08 Sep 2017
The journey to building exam confidence

‘He is not revising enough,’ says the parent. ‘He says he is, but he is not. I can’t imagine how dreadful Christmas is going to be, with his 11+ start in January!’

I work as a Life Coach for children, and exams are a frequent topic. I’ve had many parents quote me this same script, virtually word by word. Often it is for Year 6 children preparing for common entrance exams or 11+. But in secondary schools, especially highly academic ones, the pressure never lets up.

When children are under pressure, even the basic parts of the day, such as breakfast and bed, are more difficult, and anxieties surface. They experience spontaneous bursts of emotion and behaviour shifts as the exam approaches. Using maturity and confidence, children manage their worries, but it can be difficult. They know what is at stake.

Some children may hide by projecting over-confidence, while others may disengage completely.  This can be tiring and stressful for both children and parents.

One technique that I use to build exam confidence with my young clients is called ‘The Journey.’ It uses visualisation, and should be started about 10 to 14 days before their first exam. In this technique, children rehearse the time before and during the exam in their minds.  This helps them anticipate challenges and manage potential problems.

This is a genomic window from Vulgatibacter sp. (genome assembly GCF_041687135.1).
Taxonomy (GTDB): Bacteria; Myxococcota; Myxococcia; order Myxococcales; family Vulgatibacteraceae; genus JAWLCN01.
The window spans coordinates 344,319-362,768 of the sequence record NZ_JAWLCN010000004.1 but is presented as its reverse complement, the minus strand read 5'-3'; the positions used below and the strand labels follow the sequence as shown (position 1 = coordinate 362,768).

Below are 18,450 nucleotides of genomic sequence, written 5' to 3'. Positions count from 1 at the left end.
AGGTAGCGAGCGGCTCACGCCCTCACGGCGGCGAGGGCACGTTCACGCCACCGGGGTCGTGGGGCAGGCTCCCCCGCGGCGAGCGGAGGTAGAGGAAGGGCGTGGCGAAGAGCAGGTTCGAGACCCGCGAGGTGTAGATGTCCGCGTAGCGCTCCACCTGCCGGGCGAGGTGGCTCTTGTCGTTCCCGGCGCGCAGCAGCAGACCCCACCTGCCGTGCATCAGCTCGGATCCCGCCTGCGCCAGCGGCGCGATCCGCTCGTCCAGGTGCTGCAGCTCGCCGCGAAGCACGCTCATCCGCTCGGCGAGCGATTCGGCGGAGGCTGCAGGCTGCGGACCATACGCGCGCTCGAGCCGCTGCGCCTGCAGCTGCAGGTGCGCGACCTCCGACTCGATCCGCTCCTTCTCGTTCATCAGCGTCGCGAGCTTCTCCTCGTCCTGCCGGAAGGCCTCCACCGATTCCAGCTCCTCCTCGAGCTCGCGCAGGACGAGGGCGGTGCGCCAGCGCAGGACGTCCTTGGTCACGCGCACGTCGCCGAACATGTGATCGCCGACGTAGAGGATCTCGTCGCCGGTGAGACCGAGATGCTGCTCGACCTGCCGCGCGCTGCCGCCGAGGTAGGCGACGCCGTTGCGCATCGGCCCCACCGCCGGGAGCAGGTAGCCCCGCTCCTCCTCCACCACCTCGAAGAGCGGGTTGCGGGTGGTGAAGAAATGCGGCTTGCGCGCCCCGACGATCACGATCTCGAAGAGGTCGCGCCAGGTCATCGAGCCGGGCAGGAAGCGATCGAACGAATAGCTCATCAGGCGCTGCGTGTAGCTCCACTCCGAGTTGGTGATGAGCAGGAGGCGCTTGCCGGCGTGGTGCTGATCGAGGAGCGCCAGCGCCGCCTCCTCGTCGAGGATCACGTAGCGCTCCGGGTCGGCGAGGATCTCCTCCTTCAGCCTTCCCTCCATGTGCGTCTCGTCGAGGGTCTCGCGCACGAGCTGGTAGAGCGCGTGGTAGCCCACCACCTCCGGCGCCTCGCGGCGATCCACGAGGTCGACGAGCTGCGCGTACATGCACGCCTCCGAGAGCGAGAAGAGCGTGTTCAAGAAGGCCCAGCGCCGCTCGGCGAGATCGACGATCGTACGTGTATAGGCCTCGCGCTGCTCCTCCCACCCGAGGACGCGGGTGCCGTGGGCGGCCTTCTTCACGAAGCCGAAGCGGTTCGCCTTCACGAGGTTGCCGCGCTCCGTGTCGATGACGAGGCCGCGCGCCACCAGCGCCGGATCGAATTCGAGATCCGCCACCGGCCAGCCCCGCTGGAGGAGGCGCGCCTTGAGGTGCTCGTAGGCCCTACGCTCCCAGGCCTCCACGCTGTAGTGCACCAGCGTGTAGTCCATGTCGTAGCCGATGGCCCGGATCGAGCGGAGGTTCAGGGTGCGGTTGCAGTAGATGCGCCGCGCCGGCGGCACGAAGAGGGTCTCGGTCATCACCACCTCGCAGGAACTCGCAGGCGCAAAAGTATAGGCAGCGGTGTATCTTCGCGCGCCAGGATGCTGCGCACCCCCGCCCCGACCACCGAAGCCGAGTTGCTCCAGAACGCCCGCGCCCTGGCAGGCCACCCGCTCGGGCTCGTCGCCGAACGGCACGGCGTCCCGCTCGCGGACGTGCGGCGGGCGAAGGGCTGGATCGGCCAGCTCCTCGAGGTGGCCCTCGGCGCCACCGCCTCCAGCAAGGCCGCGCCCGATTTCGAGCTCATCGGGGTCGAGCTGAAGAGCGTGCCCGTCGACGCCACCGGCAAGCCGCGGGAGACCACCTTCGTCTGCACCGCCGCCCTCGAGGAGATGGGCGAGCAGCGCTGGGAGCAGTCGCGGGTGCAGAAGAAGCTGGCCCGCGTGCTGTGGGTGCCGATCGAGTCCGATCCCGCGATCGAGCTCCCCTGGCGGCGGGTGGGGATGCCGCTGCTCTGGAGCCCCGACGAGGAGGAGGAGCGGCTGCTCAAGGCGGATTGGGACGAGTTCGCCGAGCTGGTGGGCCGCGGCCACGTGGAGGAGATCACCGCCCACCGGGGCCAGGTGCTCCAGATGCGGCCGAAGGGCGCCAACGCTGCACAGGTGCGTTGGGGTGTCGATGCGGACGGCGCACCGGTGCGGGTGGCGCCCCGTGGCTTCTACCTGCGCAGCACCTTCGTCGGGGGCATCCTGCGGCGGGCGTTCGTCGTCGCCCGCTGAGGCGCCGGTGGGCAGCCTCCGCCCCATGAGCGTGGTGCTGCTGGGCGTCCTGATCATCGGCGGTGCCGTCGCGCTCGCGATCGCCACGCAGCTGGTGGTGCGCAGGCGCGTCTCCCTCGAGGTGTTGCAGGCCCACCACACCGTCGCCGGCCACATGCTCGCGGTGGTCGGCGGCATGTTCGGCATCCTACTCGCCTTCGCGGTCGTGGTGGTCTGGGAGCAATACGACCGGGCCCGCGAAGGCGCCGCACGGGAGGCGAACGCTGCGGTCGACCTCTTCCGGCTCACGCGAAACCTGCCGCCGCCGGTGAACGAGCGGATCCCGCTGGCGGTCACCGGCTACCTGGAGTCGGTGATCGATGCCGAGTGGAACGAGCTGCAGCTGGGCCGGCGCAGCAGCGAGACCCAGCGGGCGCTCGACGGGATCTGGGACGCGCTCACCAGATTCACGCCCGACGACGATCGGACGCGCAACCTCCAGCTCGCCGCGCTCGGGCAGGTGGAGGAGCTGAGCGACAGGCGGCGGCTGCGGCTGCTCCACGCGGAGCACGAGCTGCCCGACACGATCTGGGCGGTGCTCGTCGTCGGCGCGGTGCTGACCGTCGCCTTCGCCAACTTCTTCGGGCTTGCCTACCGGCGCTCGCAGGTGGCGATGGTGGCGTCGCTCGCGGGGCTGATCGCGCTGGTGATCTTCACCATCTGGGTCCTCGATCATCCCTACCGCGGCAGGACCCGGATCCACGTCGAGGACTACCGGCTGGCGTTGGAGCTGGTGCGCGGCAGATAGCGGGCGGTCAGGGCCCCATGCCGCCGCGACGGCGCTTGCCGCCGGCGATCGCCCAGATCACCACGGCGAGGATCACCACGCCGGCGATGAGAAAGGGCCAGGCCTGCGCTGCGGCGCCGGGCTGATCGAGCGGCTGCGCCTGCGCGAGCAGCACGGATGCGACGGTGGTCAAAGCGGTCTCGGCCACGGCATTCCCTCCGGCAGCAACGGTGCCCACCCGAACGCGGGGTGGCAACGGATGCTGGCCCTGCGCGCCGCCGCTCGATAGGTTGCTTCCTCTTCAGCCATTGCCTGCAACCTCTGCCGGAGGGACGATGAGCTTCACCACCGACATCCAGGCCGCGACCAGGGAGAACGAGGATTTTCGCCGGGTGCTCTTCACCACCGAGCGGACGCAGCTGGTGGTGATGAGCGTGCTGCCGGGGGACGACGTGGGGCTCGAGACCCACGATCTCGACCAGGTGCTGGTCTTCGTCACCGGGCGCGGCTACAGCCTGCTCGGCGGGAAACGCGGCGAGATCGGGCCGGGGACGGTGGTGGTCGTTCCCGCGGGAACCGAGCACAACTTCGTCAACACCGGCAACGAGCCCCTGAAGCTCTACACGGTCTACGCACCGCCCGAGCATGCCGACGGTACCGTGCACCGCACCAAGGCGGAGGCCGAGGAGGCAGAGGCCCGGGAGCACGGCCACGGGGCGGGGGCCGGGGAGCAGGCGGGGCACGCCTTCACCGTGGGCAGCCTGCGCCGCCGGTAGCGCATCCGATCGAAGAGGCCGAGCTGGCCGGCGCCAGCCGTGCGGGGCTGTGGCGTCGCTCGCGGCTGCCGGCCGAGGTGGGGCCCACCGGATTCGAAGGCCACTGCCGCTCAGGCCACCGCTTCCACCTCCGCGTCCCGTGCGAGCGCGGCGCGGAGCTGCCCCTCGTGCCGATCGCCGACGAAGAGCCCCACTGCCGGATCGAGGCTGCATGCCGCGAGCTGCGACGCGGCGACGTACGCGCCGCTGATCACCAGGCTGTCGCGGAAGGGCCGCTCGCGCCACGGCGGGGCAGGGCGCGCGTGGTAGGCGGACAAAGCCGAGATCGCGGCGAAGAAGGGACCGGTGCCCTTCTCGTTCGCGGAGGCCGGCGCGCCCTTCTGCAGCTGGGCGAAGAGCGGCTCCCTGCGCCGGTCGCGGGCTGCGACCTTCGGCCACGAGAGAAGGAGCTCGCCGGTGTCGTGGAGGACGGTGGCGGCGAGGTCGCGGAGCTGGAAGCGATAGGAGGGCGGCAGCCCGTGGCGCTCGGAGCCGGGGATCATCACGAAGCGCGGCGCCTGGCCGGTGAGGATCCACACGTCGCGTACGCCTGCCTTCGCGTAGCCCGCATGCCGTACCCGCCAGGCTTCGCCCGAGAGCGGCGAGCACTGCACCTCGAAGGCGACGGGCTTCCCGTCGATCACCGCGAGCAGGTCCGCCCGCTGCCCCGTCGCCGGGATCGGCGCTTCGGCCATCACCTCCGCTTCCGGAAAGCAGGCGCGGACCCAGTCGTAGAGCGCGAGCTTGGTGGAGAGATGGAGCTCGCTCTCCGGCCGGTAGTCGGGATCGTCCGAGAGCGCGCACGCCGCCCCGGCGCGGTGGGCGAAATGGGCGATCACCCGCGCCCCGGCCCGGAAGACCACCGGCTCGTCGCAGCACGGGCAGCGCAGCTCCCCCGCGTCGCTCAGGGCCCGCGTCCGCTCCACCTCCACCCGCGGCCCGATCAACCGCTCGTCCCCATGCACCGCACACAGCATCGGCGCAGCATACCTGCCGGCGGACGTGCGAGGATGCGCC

You can guide your child through ‘The Journey,’ as if you were making a movie together. At key points, ask them ‘How do you feel?’ If they feel over-excited or anxious, stop the technique. Ask them to take a few deep breaths until they are calm again.

Do ‘The Journey’ at night, just before they go to bed. Before starting, check that they are not too tired, and ensure you both agree to do it together.

Here is a script to follow.

Parent: Take a few deep breaths. We are going to time travel to the evening before your exam (provide dates and schools if possible). It is Sunday, you are preparing what you need for your exam. How are you feeling?

Child: I am ok.

Parent: What do you need for the next day and where will you leave it?

Child: I will need my clothes and my pencil case. I will have 3 pencils, sharpener, rubber, and ruler; I will leave everything in my room by the door.

Parent: How are you feeling now?

Child: I am ok.